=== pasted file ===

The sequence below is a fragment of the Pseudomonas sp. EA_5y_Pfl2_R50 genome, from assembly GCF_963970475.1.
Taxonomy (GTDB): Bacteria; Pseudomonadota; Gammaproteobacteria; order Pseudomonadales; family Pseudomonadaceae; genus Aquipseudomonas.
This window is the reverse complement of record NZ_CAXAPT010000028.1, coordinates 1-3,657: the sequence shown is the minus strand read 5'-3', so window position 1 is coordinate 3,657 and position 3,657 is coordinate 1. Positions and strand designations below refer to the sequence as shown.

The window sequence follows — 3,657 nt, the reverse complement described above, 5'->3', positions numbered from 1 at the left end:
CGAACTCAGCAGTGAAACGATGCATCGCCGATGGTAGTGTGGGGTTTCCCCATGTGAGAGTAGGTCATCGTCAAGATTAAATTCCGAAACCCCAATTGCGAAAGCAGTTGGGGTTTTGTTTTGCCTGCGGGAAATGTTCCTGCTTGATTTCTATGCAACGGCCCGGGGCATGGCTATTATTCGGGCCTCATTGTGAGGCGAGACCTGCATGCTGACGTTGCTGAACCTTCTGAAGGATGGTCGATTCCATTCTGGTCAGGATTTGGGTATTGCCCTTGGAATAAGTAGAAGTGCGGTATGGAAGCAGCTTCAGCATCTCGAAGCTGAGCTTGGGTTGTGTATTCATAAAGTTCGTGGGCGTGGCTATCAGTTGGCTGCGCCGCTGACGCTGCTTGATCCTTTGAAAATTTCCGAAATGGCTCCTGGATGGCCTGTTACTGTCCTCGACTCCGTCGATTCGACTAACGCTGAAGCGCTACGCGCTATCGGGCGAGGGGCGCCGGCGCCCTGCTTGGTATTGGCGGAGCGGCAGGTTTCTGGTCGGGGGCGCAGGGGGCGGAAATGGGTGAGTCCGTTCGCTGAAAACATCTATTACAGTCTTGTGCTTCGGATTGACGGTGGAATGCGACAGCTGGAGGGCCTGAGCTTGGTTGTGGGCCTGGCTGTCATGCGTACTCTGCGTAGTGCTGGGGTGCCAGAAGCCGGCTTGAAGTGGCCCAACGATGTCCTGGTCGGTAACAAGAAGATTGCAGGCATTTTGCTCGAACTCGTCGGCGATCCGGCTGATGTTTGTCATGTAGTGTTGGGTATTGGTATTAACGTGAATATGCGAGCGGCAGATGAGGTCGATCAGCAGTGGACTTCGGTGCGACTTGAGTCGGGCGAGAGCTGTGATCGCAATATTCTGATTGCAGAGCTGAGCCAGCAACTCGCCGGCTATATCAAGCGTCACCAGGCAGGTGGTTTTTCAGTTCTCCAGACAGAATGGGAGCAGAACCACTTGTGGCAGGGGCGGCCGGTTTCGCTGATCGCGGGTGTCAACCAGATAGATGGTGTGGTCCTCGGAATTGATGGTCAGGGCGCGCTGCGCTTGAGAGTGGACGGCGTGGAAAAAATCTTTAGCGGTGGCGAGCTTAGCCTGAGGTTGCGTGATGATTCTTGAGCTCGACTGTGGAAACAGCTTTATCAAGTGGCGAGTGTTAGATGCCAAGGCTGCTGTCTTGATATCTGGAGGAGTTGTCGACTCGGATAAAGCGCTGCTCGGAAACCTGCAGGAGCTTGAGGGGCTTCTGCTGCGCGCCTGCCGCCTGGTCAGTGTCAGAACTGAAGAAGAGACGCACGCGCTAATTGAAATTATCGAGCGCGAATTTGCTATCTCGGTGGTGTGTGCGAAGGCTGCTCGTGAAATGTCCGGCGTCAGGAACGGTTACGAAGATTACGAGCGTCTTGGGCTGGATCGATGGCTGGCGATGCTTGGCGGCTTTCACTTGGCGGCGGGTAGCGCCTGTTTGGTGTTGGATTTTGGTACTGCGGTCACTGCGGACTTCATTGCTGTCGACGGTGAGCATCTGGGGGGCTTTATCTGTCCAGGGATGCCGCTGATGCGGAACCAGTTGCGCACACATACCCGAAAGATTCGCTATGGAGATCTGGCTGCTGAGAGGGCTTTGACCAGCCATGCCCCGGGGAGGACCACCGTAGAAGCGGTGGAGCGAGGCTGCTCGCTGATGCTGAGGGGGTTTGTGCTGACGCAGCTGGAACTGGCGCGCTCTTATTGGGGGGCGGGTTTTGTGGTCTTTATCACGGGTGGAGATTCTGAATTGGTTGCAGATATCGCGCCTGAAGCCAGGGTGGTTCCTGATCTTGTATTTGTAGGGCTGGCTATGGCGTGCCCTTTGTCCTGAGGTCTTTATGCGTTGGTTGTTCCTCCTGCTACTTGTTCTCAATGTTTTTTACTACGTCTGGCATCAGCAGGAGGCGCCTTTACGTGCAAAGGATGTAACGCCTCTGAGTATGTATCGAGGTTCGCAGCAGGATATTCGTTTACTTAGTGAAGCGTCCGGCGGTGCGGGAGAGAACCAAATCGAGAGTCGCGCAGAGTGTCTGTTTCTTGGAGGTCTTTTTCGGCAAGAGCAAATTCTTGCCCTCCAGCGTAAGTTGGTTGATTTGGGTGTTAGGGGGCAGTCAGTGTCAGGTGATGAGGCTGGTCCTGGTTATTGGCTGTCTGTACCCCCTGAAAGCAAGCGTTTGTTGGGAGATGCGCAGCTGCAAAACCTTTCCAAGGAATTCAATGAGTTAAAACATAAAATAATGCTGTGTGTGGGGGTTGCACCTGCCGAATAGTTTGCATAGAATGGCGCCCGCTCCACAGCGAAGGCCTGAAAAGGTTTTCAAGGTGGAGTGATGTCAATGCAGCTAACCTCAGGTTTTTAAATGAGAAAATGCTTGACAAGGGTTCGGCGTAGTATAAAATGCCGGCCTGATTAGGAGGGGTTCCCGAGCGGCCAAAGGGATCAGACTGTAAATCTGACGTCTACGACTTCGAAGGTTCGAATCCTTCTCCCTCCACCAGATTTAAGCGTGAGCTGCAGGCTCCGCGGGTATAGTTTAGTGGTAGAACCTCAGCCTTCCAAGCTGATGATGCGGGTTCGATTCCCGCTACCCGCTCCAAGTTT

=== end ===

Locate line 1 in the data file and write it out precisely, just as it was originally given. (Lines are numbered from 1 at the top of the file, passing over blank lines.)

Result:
The sequence below is a fragment of the Pseudomonas sp. EA_5y_Pfl2_R50 genome, from assembly GCF_963970475.1.